[Rth 1:1-22 ESV] 1 In the days when the judges ruled there was a famine in the land, and a man of Bethlehem in Judah went to sojourn in the country of Moab, he and his wife and his two sons. 2 The name of the man was Elimelech and the name of his wife Naomi, and the names of his two sons were Mahlon and Chilion. They were Ephrathites from Bethlehem in Judah. They went into the country of Moab and remained there. 3 But Elimelech, the husband of Naomi, died, and she was left with her two sons. 4 These took Moabite wives; the name of the one was Orpah and the name of the other Ruth. They lived there about ten years, 5 and both Mahlon and Chilion died, so that the woman was left without her two sons and her husband. 6 Then she arose with her daughters-in-law to return from the country of Moab, for she had heard in the fields of Moab that the LORD had visited his people and given them food. 7 So she set out from the place where she was with her two daughters-in-law, and they went on the way to return to the land of Judah. 8 But Naomi said to her two daughters-in-law, “Go, return each of you to her mother’s house. May the LORD deal kindly with you, as you have dealt with the dead and with me. 9 The LORD grant that you may find rest, each of you in the house of her husband!” Then she kissed them, and they lifted up their voices and wept. 10 And they said to her, “No, we will return with you to your people.” 11 But Naomi said, “Turn back, my daughters; why will you go with me? Have I yet sons in my womb that they may become your husbands? 12 Turn back, my daughters; go your way, for I am too old to have a husband. If I should say I have hope, even if I should have a husband this night and should bear sons, 13 would you therefore wait till they were grown? Would you therefore refrain from marrying? No, my daughters, for it is exceedingly bitter to me for your sake that the hand of the LORD has gone out against me.” 14 Then they lifted up their voices and wept again. And Orpah kissed her mother-in-law, but Ruth clung to her. 15 And she said, “See, your sister-in-law has gone back to her people and to her gods; return after your sister-in-law.” 16 But Ruth said, “Do not urge me to leave you or to return from following you. For where you go I will go, and where you lodge I will lodge. Your people shall be my people, and your God my God. 17 Where you die I will die, and there will I be buried. May the LORD do so to me and more also if anything but death parts me from you.” 18 And when Naomi saw that she was determined to go with her, she said no more. 19 So the two of them went on until they came to Bethlehem. And when they came to Bethlehem, the whole town was stirred because of them. And the women said, “Is this Naomi?” 20 She said to them, “Do not call me Naomi; call me Mara, for the Almighty has dealt very bitterly with me. 21 I went away full, and the LORD has brought me back empty. Why call me Naomi, when the LORD has testified against me and the Almighty has brought calamity upon me?” 22 So Naomi returned, and Ruth the Moabite her daughter-in-law with her, who returned from the country of Moab. And they came to Bethlehem at the beginning of barley harvest.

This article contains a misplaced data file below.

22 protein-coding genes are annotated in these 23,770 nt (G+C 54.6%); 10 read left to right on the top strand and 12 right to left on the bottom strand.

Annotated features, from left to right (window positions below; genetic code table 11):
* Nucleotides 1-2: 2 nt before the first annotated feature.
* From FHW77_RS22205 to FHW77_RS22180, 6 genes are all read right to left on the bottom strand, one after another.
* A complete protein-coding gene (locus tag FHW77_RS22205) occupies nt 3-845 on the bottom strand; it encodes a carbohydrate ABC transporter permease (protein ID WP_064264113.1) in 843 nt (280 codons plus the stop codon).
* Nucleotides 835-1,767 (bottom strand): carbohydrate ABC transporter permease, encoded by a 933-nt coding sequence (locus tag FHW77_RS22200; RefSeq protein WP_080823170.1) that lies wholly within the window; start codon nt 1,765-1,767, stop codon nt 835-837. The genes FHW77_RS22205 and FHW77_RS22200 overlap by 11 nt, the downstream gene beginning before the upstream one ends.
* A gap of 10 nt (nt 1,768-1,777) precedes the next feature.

We are beginning a new series this morning on the Old Testament book of Ruth.

I plan, Lord Willing, to cover this short book in about 4 sermons. Today we’ll look at

Return and Repentance in Ruth

then we’ll have

Reaping and Refuge in Ruth


Rest and a Redeemer in Ruth

and finally

Redemption and Restoration in Ruth.

I. An Account of a Family

The book of a Ruth is a story — a true story with people who truly existed — about a women Naomi and her daughter-in-law Ruth. And a great calamity that besets them. And it is a story of God’s control and plan of all things, even for the those who might seem to think they are overlooked. And in the end it is a story of God’s blessing upon his people who had faith in Him and who say indeed “Blessed be the Lord.”